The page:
“Bandersnatch”: The Possibility—and Peril—of Story


Stories are never one-way streets. It’s not just what the story’s creator pours into them; we, the consumer, bring elements to the party as well—our experiences, our ideals, our moods. These elements inherently shape a given story we’re reading or viewing or playing. So even while watching the same movie, two people can have two very different experiences.

That has never been so literally true as with “Bandersnatch,” an innovative, interactive new episode of the drama Black Mirror on Netflix.

A little background: Black Mirror is, in some respects, a 21st-century version of The Twilight Zone. Each episode is, essentially, a stand-alone science fiction story. But Black Mirror’s focus is more tightly honed, concentrating on the influence of technology on our present-day society and extrapolating what that influence might look like in the not-so-distant future.

The show’s cautionary stance, in fact, creatively echoes a lot of the concerns we have about technology here at Plugged In. We might praise this show if it wasn’t for all the blood and sex and swearing. Its episodes are almost parables, really—cautionary fables. Even the series name is multilayered in meaning: Centuries ago, black mirrors were used to divine the future, but they also remind us of the modern video screen—the “black mirrors” we carry in our pockets or the bigger versions that dominate our family rooms.

But “Bandersnatch” takes even Black Mirror’s creative, disturbing storytelling a step beyond: It puts us in charge of the story. Or, at least, so it would seem.

It works a little like an old Choose Your Own Adventure book, or a choice-rich videogame. Indeed, the premise of the episode is based on both: Our protagonist, Stefan, is designing a videogame called “Bandersnatch” in 1984 (gaming’s Paleolithic age) based on a Choose Your Own Adventurenovel of the same name. The catch: The original novelist, Jerome Davies, went crazy while writing the book and chopped off his wife’s head.

And let’s be honest, Stefan is not so stable, either. He sees a counselor regularly. He takes some mind-balancing meds that aren’t always completely effective. And as he plows deeper and deeper into the game’s programming, he comes to believe that he’s being controlled by … something.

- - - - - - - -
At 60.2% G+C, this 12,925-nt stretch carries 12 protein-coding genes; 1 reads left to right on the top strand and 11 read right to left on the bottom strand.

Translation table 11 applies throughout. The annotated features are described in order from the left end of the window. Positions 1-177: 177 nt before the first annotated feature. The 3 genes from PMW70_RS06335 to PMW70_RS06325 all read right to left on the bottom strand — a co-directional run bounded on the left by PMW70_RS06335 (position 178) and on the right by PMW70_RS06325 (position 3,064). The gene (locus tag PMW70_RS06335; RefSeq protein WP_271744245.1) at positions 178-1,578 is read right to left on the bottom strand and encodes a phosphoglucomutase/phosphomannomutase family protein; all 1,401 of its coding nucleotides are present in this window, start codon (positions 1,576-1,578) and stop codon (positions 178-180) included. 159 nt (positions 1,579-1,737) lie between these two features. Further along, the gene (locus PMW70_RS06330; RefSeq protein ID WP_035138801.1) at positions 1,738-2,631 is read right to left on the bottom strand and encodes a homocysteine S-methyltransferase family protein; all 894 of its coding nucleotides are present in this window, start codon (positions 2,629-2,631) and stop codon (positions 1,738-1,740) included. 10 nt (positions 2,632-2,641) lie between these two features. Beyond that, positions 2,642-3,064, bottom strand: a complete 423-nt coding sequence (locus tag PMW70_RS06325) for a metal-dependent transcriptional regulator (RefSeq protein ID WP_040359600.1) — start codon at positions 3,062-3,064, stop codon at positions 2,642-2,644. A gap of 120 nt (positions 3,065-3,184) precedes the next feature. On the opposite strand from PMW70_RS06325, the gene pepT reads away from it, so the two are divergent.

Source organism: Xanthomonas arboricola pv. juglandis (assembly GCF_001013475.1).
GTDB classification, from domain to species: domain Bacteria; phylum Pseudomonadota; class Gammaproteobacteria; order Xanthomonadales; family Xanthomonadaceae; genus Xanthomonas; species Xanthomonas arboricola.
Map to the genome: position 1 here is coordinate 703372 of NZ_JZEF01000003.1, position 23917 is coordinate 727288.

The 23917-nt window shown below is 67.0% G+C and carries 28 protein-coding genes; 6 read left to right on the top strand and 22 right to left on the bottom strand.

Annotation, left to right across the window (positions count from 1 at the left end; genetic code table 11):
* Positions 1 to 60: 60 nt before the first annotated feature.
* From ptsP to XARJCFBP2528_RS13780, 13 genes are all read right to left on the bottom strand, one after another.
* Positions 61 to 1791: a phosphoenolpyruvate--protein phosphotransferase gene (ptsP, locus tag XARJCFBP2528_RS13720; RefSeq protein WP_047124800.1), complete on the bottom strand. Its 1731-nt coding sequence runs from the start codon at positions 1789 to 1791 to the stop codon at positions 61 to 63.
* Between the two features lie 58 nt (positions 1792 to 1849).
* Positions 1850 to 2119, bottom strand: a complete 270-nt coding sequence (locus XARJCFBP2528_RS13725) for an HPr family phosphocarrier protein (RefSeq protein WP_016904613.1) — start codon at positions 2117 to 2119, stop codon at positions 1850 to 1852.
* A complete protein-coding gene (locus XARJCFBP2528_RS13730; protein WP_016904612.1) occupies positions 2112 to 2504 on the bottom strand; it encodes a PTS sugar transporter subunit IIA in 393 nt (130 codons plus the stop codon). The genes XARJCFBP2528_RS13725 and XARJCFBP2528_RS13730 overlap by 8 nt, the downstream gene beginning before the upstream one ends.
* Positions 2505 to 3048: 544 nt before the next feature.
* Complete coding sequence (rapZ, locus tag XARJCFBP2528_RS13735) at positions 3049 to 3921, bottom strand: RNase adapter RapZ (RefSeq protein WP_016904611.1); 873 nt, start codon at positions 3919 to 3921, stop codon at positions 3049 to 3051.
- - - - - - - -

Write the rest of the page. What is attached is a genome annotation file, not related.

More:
And, as it turns out, he’s absolutely right: He’s being controlled by us.

Every few minutes, Black Mirror and Netflix give viewers the option to push Stefan down one path or another. Sometimes the choices seem relatively trivial, like what cereal to have for breakfast. Other times, the choices can be quite serious indeed—ones where lives hang in the balance, including Stefan’s own.

And sometimes, Stefan—in a show of apparent free will—rebels against what we’re making him do. For instance, when I was given a choice to make Stefan “pull on his earlobe” or “bite his nails,” I chose the earlobe. Stefan begins to move his hand upward … but then he seems to realize that he’s being controlled from the outside (me), he physically holds his hand down with his other hand, refusing to take my direction.

Would he do the same thing if I told him to bite his nails? I don’t know. That choice would’ve taken him down a different path and, with five hours of “Bandersnatch” options to choose for an episode designed to take up 60-90 minutes, it’s a path I’ve not chosen. (Yet.)

The show, from a Plugged In perspective, is just as problematic as Black Mirror can be. Some choices lead you down incredibly violent, grotesque paths. Each path, no matter which one you choose, seems littered with profanity.

But it’s also a fascinating study in storytelling. And that itself comes with its own share of issues.

“Bandersnatch” asks, I think, some interesting (and inherently theological) questions about the nature of free will and determinism. But at its simplest level, the episode allows us to play God—or, at least, a god prone to treat people as his own personal puppets. We can be kind or cruel, constructive or sadistic.

I think these choices reveal that all stories, not just this one, are in some ways “interactive,” but “Bandersnatch” makes it all the more obvious. We make our choices—Stefan’s choices—via our own free will, but they’re also made out of our own makeup and experiences and maybe even our states of mind. If we’ve had a particularly tough day at the office, we might be more likely to destroy Stefan’s computer than to pound a fist on his desk.